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Editorial Commentary: Infectious Diseases/Critical Care Medicine: Time to Embrace a New Subspecialty of Infectious Disease

  1. Wendy S. Armstrong
  1. Division of Infectious Diseases, Emory University, Atlanta, Georgia
  1. Correspondence: W. S. Armstrong, Ponce de Leon Center, Grady Health System, 341 Ponce de Leon Ave, Atlanta, GA 30308 (wsarmst{at}

Key words

(See the Major Article by Kadri et al on pages 868–75.)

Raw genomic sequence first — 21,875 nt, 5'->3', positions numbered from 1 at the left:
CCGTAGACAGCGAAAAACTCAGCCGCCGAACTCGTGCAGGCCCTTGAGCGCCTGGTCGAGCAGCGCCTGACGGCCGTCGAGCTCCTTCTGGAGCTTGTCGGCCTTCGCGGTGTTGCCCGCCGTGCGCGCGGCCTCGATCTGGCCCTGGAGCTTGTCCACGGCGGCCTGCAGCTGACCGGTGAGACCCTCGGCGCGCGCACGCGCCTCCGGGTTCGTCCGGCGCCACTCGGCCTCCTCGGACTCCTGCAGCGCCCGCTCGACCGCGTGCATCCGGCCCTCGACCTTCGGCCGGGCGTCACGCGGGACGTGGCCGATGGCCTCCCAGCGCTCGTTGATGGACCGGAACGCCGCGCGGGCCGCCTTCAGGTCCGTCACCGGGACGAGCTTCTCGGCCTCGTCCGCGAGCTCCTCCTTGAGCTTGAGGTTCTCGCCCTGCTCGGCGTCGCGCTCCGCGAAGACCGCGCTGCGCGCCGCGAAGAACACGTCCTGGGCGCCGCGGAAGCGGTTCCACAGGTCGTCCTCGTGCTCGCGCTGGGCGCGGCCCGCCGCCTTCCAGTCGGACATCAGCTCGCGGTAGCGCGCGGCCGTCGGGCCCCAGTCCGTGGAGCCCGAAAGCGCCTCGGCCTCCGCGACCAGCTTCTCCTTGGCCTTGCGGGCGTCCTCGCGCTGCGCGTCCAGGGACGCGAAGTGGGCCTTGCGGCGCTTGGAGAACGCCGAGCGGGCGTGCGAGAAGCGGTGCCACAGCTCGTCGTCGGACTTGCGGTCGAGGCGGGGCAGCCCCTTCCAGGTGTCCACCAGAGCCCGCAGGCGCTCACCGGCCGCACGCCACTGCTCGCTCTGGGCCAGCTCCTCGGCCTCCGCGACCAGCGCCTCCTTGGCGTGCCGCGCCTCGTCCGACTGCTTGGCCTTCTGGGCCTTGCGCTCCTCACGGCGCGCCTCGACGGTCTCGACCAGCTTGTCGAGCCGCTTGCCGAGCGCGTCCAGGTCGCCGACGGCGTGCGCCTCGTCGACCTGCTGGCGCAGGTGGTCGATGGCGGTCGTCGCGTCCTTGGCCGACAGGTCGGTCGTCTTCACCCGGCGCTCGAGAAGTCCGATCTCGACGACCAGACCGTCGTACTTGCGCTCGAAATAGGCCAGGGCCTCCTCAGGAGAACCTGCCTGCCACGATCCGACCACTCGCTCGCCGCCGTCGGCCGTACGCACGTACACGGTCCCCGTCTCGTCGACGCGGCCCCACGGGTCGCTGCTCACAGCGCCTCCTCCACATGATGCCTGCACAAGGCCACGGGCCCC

Infectious diseases (ID) is a broad specialty with many areas of specialization. In the past, academic ID physicians became experts in areas based on their research focus, but in recent times, ID clinicians are increasingly subspecialized with areas of expertise in hospital epidemiology and antimicrobial stewardship, transplant ID, human immunodeficiency virus (HIV)/AIDS, hepatitis C, and global health, to name a few. As a field, we have embraced many of these pathways, often developing additional curricula for fellow trainees interested in pursuing further subspecialization, although there is no formal additional certification. Increasing enthusiasm is now developing for combined infectious diseases/critical care medicine (ID/CCM) training, which, unlike these other pathways, combines 2 fellowships with 2 separate board certifications and involvement of 2 or more academic divisions or departments. As a result, achieving specialized training in this pathway is logistically more challenging. Nevertheless, 1 year ago in this journal, Kadri et al [1] documented increasing numbers of trainees pursuing dual ID/CCM training despite challenges coordinating the 2 fellowships. Program directors around the country report increasing numbers of fellowship applicants inquiring about the possibility of dual training. Fundamentally, it is not surprising that combined training would be appealing to those interested in ID. When trainees are asked why they developed an interest in ID, a common answer is that they have an interest in systemic illness rather than illness restricted to a single organ system, and an interest in complex patients. In addition, the acuteness of disease in hospitalized patients has increased dramatically and internal medicine residents may spend 3–6 months in critical care rotations throughout their 3 years of training, thus increasing their exposure to this field [2]. In this issue of Clinical Infectious Diseases, Kadri et …

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